Bond Indexes Definitions:
iShares 20+ Year Treasury Bond ETF – invest in 20+year U.S Treasury Bonds
iShares iBoxx Investment Grade Corporates Corporate Bond ETF – Invests in U.S Investment Grade Corporate Bonds that have ratings between AAA to BBB.
iShares iBoxx EM Corporate Bonds Corporate Bond ETF – Invests in Emerging Market Corporate Bonds
iShares Core U.S Aggregate Bond ETF – The Bloomberg Barclays U.S. Aggregate Bond Index is an index of the U.S. investment-grade fixed-rate bond market, including both government and corporate bonds.
iShares U.S. Preferred Stock ETF – Invests in U.S. Preferred equity securities
iShares iBoxx High Yield Corporate Bond ETF – Invests in U.S. Corporate Credits that are non- investment grade meaning they are rated BB or worse.
iShares Mortgage Bond Security ETF – Invests in U.S. Mortgage backed securities.
SPDR Blackstone/GSO Senior Loan ETF – Invests in bank loans that are tradeable.
SPDR Bloomberg Barclays Convertible Securities – Invests in U.S Convertible Securities. These are fixed income instruments that have an option to convert into equity (shares) of a company.
iShares 1-3-year Treasury Bond ETF – invests in 1-3 years U.S. treasury bonds.
Bloomberg Barclays U.S. aggregate bond: The Bloomberg Barclays U.S. Aggregate Bond Index is an index of the U.S. investment-grade fixed-rate bond market, including both government and corporate bonds.
S&P 500: The Standard & Poor’s 500 Index is a capitalization weighted index of 500 stocks designed to measure performance of the broad domestic economy through changes in the aggregate market value of 500 stocks representing all major industries.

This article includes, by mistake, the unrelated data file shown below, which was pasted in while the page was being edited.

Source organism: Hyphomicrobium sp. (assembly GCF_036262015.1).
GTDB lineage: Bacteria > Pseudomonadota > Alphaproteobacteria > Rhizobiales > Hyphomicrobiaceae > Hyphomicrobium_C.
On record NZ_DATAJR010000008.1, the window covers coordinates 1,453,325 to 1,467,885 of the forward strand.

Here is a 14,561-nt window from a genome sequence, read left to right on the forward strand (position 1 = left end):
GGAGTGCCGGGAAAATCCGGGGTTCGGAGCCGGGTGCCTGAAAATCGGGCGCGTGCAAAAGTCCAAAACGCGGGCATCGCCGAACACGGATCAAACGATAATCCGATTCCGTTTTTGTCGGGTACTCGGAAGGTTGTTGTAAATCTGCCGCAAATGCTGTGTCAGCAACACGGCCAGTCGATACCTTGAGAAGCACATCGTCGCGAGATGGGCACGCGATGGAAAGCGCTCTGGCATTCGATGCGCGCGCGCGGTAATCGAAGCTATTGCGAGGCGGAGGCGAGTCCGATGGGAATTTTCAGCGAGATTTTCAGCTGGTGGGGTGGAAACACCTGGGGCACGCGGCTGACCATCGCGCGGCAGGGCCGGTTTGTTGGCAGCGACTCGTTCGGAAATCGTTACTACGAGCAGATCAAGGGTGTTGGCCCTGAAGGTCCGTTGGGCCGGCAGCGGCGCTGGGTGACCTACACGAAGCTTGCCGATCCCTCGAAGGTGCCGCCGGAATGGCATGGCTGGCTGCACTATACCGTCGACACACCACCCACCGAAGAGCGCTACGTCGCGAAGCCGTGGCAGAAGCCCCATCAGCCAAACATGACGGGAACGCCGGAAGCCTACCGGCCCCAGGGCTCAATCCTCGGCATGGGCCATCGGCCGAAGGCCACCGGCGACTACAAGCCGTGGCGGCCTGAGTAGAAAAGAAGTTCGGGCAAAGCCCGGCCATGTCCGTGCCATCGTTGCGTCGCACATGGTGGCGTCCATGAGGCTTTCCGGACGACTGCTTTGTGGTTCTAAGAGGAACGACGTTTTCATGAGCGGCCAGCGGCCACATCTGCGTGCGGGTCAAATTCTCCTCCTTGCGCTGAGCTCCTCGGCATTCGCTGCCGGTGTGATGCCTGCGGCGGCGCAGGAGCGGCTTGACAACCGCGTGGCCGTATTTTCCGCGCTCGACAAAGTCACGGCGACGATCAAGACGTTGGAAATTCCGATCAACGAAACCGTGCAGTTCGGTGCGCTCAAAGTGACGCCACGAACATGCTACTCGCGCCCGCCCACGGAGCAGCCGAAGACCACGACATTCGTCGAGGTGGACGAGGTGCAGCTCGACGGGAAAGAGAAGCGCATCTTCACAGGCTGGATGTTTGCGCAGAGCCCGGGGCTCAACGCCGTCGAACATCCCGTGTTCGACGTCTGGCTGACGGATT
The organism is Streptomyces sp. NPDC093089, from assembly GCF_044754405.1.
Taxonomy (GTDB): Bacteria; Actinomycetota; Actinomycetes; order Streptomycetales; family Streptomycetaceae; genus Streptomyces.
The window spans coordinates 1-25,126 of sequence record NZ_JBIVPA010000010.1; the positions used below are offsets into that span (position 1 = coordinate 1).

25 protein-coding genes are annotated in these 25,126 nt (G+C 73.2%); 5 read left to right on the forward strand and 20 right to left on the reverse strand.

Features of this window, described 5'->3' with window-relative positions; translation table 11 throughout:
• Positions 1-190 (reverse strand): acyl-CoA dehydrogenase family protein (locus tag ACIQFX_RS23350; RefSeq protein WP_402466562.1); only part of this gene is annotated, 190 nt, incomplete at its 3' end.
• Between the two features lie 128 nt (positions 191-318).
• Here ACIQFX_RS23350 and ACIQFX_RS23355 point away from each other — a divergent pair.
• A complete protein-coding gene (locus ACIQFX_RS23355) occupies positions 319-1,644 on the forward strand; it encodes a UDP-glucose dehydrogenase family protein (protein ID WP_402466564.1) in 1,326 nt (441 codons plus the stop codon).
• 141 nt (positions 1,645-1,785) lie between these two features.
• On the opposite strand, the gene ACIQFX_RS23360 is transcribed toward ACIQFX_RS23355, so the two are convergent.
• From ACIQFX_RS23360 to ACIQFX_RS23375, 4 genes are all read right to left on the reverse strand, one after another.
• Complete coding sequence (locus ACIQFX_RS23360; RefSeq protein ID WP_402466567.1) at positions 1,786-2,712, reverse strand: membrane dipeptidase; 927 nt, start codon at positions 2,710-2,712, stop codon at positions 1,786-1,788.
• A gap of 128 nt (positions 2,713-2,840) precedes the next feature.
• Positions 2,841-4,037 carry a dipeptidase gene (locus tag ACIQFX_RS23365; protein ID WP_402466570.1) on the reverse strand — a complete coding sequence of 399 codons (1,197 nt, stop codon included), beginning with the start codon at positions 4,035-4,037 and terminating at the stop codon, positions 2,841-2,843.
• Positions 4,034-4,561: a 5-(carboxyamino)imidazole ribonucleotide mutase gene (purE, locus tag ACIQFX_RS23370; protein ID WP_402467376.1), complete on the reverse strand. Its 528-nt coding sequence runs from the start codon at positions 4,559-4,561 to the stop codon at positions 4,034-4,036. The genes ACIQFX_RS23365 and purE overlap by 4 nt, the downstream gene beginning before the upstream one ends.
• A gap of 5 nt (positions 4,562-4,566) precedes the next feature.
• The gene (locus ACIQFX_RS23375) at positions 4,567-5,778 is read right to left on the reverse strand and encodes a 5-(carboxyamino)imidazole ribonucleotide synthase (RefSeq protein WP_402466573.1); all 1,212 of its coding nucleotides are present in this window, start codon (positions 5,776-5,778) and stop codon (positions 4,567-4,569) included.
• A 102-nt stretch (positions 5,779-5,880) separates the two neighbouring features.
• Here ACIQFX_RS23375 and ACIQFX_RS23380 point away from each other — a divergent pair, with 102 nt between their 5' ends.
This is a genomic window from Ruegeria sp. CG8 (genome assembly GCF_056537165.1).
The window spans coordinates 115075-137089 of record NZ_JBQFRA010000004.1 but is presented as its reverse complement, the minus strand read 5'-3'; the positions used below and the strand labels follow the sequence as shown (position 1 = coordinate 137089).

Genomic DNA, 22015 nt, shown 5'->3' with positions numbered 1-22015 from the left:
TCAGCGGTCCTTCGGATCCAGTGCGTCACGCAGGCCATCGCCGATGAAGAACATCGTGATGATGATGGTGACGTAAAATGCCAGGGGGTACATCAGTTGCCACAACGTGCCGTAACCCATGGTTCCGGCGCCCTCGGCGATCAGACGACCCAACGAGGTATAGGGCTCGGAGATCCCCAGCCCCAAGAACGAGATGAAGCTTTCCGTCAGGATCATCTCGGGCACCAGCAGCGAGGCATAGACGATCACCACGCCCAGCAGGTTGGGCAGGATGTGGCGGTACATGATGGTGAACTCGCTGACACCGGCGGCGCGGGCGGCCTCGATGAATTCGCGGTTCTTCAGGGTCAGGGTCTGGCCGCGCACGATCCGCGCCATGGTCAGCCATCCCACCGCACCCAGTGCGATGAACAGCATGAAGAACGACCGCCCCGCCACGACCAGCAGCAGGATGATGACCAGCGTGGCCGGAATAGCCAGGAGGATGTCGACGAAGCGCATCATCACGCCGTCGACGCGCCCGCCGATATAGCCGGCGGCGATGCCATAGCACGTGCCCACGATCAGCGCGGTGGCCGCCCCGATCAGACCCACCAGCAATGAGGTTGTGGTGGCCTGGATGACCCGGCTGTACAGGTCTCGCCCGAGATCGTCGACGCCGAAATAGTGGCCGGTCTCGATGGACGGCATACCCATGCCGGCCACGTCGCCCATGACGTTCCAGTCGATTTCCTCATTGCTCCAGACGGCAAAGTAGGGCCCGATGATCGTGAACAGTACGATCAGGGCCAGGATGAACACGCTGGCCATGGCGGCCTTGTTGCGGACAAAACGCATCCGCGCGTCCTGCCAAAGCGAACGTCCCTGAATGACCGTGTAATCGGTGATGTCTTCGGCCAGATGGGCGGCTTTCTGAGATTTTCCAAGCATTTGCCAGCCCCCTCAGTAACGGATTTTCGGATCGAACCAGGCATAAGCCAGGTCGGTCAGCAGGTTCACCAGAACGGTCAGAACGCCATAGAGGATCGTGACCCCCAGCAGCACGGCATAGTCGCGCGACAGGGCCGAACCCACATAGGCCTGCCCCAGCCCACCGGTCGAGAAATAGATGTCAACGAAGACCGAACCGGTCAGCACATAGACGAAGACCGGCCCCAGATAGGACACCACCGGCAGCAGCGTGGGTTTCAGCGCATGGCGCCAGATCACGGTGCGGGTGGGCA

The Bloomberg Commodity Index (BCOM) is a broadly diversified commodity price index.
The opinions voiced in this material are for general information only and are not intended to provide specific advice or recommendations for any individual. Economic forecasts set forth may not develop as predicted and there can be no guarantee that strategies promoted will be successful. All performance referenced is historical and is no guarantee of future results. All indices are unmanaged and may not be invested into directly.
Stock investing involves risk including loss of principal.
Bonds are subject to market and interest rate risk if sold prior to maturity. Bond values will decline as interest rates rise and bonds are subject to availability and change in price.
Duration is a measure of the sensitivity of the price (the value of principal) of a fixed income investment to a change in interest rates. It is expressed as a number of years. Rising interest rates mean falling bond prices, while declining interest rates mean rising bond prices. The bigger the duration number, the greater the interest-rate risk or reward for bond prices.
High yield/junk bonds (grade BB or below) are not investment grade securities, and are subject to higher
interest rate, credit, and liquidity risks than those graded BBB and above. They generally should be part of a diversified portfolio for sophisticated investors.
Floating-rate loans are often lower-quality debt securities and may involve greater risk of
price changes and greater risk of default on interest and principal payments. The market for floating-rate loans is largely unregulated and these assets usually do not trade on an organized exchange. As a result, floating-rate loans can be relatively illiquid and hard to value.
International investing involves special risks such as currency fluctuation and political instability and may not be suitable for all investors. These risks are often heightened for investments in emerging markets.
Investment advice offered through Shepherd Financial Partners, LLC, a registered investment advisor. Registration as an investment advisor does not imply any level of skill or training.
Securities offered through LPL Financial, member FINRA/SIPC. Shepherd Financial Partners and LPL Financial are separate entities.
Additional information, including management fees and expenses, is provided on Shepherd Financial Partners, LLC’s Form ADV Part 2, which is available by request.